Final Project

Drawing on the inspiration of the German animators, but taking the approach of the cut up re-appropriation of the American underground, I chose to combine found video footage with an audio recording of Algebra Suicide’s “Please Respect Our Decadence”. Lydia Tomkiw’s work has had a huge influence on me, so choosing this song is very much a tribute to her writing and art. The clips have been chosen carefully, with a particular focus on commodity culture, but aren’t meant to tell a strictly linear story.

Final Project Process

Hours 1-2 After some serious frustration, I scrapped my original idea and decided to do something a little different. I drew a lot of inspiration from Hans Richter and Lydia Tomkiw while planning, and decided to draw on the idea of experimental film as an expressive extension of music. I plotted some themes and ideas I wanted to express, and then brainstormed the most effective ways to put them across. After asking myself “WWND?” (what would Negativland do), I decided to re-appropriate video. Hour 3 I had to learn Final Cut since I never used it before. It was actually … Continue reading Final Project Process

Yasunao Tone

Yasunao Tone is an improvisational artist working in sound art. He is incredibly influential on sound art, musique concrete, and noise. He has worked with computers, compact discs, and a variety of other materials, and was a part of the Fluxus movement. I’m a huge fan of Tone, and originally got into his stuff because of his collaboration with Russell Haswell on Editions Mego (one of the best labels in the world, I swear like half of my record collection is on Mego or one of their sub-labels, the GRM reissues are seriously worth their weight in gold). Here is … Continue reading Yasunao Tone

Sabine Gruffat

Sabine Gruffat is a digital artist who is currently teaching at UNC at Chapel Hill. Some of her work focuses on interaction, while other pieces utilize animation, performance, photography etc. Control Panel was one of my absolute favorite pieces that Gruffat created. It uses two Arduinos to create a video/sound synthesizer. This open source mentality is super cool, and reminds me a lot of folks like Cory Arcangel, but with a totally different approach and style. Also, it’s installed a children’s museum. More art needs to be in children’s museums. A Return to The Return to Reason is another incredible piece. While … Continue reading Sabine Gruffat

Marco Brambilla

Marco Brambilla is an artist based out of New York City. He works with found images and large scale video works. He’s received many awards and has work featured in the collections at the Guggenheim and the San Francisco Museum of Modern Art. Wall of Death does great work with sound and repetition. The nauseous, disorienting feeling is really effective in this piece. Flashback (POV) provides a similar disorienting feeling, but the sampled video works really well in context with each clip’s transitions. Visually this is an undeniably impressive work, and the emotional weight is effective as well. Cathedral is even more overwhelming, … Continue reading Marco Brambilla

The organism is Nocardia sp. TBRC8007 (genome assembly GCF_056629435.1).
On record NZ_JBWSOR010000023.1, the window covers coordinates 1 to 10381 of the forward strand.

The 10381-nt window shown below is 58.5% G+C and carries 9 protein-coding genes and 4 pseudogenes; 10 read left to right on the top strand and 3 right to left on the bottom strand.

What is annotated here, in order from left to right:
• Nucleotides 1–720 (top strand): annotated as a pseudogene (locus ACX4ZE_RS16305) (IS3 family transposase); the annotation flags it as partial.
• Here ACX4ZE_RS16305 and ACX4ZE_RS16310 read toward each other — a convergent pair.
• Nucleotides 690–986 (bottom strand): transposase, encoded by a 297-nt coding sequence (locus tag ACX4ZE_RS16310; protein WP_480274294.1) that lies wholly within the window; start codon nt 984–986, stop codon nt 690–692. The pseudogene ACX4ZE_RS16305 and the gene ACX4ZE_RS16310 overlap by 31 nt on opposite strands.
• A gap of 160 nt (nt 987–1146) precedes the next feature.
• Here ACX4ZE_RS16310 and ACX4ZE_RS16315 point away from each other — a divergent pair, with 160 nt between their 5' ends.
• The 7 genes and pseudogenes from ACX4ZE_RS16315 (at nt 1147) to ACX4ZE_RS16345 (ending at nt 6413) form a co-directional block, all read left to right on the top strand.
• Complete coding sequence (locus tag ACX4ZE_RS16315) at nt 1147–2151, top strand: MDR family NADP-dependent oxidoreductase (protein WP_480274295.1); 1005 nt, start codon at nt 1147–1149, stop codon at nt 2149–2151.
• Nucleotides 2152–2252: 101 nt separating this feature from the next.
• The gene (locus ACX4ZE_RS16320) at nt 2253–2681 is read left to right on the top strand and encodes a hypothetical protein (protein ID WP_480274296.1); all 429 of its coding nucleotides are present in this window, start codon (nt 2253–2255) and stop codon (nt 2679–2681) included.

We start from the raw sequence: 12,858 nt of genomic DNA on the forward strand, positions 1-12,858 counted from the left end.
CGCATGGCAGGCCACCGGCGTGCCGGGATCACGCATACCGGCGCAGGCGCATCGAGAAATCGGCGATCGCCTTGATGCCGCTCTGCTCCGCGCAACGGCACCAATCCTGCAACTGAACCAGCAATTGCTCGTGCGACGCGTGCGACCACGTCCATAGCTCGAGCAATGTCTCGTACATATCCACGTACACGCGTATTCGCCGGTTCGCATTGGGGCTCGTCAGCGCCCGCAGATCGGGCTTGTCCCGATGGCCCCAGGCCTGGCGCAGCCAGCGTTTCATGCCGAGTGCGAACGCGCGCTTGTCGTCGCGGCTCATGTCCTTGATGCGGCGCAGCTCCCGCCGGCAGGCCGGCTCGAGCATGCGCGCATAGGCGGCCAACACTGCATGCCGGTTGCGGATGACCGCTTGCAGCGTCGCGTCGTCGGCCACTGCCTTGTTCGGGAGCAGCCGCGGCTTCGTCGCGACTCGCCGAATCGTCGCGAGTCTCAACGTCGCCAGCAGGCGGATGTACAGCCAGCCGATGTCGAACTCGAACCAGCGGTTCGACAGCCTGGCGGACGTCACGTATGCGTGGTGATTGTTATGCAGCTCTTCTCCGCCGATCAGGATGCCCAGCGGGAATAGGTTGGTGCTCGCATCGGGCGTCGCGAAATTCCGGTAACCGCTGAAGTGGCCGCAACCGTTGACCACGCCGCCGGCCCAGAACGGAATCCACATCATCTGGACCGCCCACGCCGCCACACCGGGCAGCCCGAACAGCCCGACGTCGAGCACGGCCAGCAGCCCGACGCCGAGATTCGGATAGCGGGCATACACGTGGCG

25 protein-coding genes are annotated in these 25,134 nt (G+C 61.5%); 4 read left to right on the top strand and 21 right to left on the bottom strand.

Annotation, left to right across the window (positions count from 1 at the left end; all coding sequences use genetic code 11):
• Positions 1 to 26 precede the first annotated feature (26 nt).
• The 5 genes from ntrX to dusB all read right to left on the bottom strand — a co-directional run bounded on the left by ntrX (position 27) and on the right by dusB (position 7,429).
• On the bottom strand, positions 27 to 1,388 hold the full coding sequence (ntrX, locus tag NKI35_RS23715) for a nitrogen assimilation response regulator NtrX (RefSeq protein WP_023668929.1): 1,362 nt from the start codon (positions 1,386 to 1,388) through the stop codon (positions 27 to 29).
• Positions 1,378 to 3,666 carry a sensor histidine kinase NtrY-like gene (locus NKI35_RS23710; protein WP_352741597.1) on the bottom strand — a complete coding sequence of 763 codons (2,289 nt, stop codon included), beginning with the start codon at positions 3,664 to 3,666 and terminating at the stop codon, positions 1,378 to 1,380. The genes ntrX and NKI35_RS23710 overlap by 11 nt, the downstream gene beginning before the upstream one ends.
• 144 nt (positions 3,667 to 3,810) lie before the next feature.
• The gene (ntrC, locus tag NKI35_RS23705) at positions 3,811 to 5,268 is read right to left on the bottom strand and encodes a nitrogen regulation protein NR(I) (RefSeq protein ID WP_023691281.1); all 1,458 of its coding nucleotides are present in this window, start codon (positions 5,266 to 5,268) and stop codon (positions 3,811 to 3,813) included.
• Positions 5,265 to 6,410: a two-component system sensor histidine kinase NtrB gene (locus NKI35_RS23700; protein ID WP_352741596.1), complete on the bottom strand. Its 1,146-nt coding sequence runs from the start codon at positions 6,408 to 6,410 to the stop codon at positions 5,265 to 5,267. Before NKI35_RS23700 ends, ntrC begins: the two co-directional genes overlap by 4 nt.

Jodie Mack

Jodie Mack is an animator and filmmaker who attended SAIC and teaches at Dartmouth currently. Her work tells stories, particularly of domestic spaces, and works frequently in 16 mm. I was immediately drawn to Harlequin as it reminded me of Ettore Sottsass trying to make a structural film. The patterns and repetition form a really logical, cohesive theme, which is really great. Two-Hundred Feet is another really excellent piece, and one that I have seen before. I remember really loving the painted beginning of the film when I first saw it, probably because I was getting really into Brakhage at … Continue reading Jodie Mack

Oliver Laric

Oliver Laric is an Austrian-born artist whose work grapples with the notions of ownership, variation, and popular culture. He works in a variety of disciplines, creating videos, physical works, and websites. His 2008 piece, The Lottery in Babylon is a website based work, found at When the viewer enters the website, they are faced with a large image made up of thousands of tiny grains of color. The title is a nod to a story by Jorge Luis Borges. There isn’t much about the piece online, but it appears to be almost randomly generated, which would explain the literary allusion. Songs … Continue reading Oliver Laric

Pipilotti Rist

Pipilotti Rist is a filmmaker, video artist, and projection artist. She attended art school in Vienna, and in Basel, and has taught at UCLA. Her work is filled with feminist themes, human sexuality, and a careful (and sometime playful) use of color. Ever is Over All from 1997 is one of her most famous pieces. I saw it in a gallery at one point and quite enjoyed the sound (particularly of the glass), and the overall quirkiness of the piece. The playfulness of it is really interesting, particularly viewed in a gallery amongst other, more “serious” pieces. In some ways it … Continue reading Pipilotti Rist